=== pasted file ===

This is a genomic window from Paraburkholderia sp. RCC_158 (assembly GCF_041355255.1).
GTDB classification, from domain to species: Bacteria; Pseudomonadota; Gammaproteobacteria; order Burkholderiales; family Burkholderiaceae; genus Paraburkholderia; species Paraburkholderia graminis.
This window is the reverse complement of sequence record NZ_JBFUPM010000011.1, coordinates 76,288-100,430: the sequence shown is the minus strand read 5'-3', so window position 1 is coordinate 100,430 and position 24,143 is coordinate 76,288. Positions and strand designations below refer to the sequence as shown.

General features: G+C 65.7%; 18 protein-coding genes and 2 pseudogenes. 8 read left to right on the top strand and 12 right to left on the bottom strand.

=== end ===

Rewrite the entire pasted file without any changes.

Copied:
This is a genomic window from Paraburkholderia sp. RCC_158 (assembly GCF_041355255.1).
GTDB classification, from domain to species: Bacteria; Pseudomonadota; Gammaproteobacteria; order Burkholderiales; family Burkholderiaceae; genus Paraburkholderia; species Paraburkholderia graminis.
This window is the reverse complement of sequence record NZ_JBFUPM010000011.1, coordinates 76,288-100,430: the sequence shown is the minus strand read 5'-3', so window position 1 is coordinate 100,430 and position 24,143 is coordinate 76,288. Positions and strand designations below refer to the sequence as shown.

General features: G+C 65.7%; 18 protein-coding genes and 2 pseudogenes. 8 read left to right on the top strand and 12 right to left on the bottom strand.